When we were all collected at the airport, it was a bit of a reunion.
Gordon had arrived the day before, there was also a couple that had been in Costa Rica and Corsica, Rob, who I met through some mutual friends and had cycled round the Isle of White with, as well as a young lady I had met mountain biking in the Lake District in 2008.
By the time everyone had arrived at the airport it was lunchtime, so we all grabbed a bite and got ready for the coach ride from Nice to Saignon, where we checked in to a cool hotel in the middle of nowhere. It had a huge area in the front where we all got stuck in to building our bikes. A ritual the precedes all of these journeys.
After a good continental breakfast, lots of meat and cheese, the diet that seems to give me the energy to take on the day, we started on the journey to Sault at the base of the iconic Mont Ventoux, for my first encounter with this amazing mountain.
The journey roller-coasters along through quiet lanes through vineyards and lavender fields until we reach the tiny village of Saint-Saturnin-Les-Apt. From there we will begin to climb the first col of the trip, which tops out at just under 1000m, but once over we get our first sight of Ventoux, this massive landmark standing way above its surroundings, the “Giant of Provence”.
We drop over the top of the col and on to the beautiful Gorges de la Nesque, were we spend the rest of the afternoon taking in the views, passing through the medieval village of and head for Monieux, before the final ramp up in to the town of Sault.
Sault is a great place to have a base for two days, it’s the easiest of the Ventoux climbs and is a busy little town with great restaurants. The hotel we stayed in, Logis Hotel le Louvre, was right on the main square really quiet and welcoming to cyclists, used regularly by our tour company.
The next day’s ride was optional for those wanting to climb the Giant and as it turned out we all did. We were set off in two groups, the slower ones got a one-hour head start, and they were a good way up before we passed them. That final six km from Chalet Reynard to the tower is so deceiving, as you don’t realise how big the tower is, you just think it’s closer.
As we head back down to Sault, stopping at Chalet Reynard for a coffee, then we find a nice spot under the trees for a picnic lunch, a speciality of the tour company I have been using.
The day after our Ventoux climb, we leave Sault and head for the town of Forcalquier, making our way through some completely untouched countryside.
For anyone who has never been to Provence, it is full of medieval towns build on hilltops and unchanged for a thousand years, it really is like going back in time. It is only a short day at 50Km and gives a few of us time to ride in to the town and enjoy a beer/coffee/milkshake (delete as applicable).
The next day brings a change in the terrain as we drop into the Plateau de Valensole, which is not as flat as the “plateau” name would suggest, but it is the main lavender growing region of Provence.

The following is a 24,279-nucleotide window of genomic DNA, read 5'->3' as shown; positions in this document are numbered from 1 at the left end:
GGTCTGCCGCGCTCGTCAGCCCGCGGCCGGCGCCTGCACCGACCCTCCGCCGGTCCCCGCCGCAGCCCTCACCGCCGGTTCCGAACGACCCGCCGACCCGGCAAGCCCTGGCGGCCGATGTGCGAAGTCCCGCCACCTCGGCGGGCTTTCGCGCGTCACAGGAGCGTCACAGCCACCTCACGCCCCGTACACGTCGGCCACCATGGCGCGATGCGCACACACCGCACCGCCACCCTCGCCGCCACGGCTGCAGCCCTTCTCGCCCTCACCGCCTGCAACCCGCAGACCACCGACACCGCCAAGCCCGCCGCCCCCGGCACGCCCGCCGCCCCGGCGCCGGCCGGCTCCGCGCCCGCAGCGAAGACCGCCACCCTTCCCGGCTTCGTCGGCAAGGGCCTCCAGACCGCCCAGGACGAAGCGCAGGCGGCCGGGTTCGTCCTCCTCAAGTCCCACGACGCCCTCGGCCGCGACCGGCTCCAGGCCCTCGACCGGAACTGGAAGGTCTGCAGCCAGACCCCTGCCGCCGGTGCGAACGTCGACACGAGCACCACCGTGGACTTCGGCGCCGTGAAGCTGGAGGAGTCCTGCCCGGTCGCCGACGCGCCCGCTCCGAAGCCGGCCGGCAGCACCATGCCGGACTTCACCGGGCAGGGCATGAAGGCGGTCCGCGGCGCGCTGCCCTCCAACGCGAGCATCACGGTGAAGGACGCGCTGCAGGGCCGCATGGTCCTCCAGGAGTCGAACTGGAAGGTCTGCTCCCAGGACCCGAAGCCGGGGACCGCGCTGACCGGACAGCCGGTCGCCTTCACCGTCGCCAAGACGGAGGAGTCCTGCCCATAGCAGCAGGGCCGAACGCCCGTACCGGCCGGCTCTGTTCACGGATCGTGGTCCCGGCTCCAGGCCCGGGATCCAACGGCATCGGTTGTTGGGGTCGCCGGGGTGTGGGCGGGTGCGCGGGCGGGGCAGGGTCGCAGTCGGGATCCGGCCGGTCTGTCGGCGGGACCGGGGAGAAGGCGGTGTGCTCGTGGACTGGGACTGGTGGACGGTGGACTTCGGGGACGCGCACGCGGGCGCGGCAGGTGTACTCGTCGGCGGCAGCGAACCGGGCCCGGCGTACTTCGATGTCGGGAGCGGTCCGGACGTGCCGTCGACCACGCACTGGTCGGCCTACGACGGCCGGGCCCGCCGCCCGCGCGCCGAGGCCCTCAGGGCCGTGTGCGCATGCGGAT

There are some steady climbs as we wind our way through the almond woods that grow in the area, then we drop through the village of Moustiers Saint Maries a few km from the shores of Lac de Sainte Croix, giving us a taster for what tomorrow brings, the Gorge du Verdon.
We wake to another day of beautiful weather as we set a course for Castellane.
As we leave Moustiers, we head along the shoreline for a few km before we enter the Gorge du Verdon, where we immediately start the climbing. We are riding the southern rim of the gorge, which is the more challenging option but it is a great way to experience the beauty of this area, especially on a bike, and it’s almost traffic free.
The climbing lasts for well over an hour before we start our descent out of the gorge and head on to Comps-sur-Artuby, where we head north and drop in to our destination, Castellane.
Our final day in the saddle is a long one compared to the rest of the trip and it rolled its way through to Vence, just North of Nice. Starting in the valley, the only way was up over a couple of climbs.
Doing my usual thing, I stop for photos and lose contact with the group, so it becomes a full-on chase to pull them back, because if I lose them altogether, I have no idea where I am going. Head down I drag up and down until I spot a few stragglers and rip past heading for the main group.
I eventually spot them ahead, held up by some traffic lights on the entrance to a tunnel. My timing is perfect, the lights change as I dash past and head up the road encouraging a couple of chasers to help out. It’s the last day, time to burn all my matches.
We hit the final drag up to Vance and it is a long “power” climb, biggish gear, keep it rolling and I can feel two riders breathing down my neck. Gordon and Kirsty had caught me and my last match was just about to go out. I watched them pass and kept them in my sights until we hit the hotel.
This was a great day out on the bike and rounded off this trip perfectly. Tomorrow we would transfer from Vence to Nice airport and head home. You know that you would run in to many of these riders again, in some stunning location and you know you will have a great time.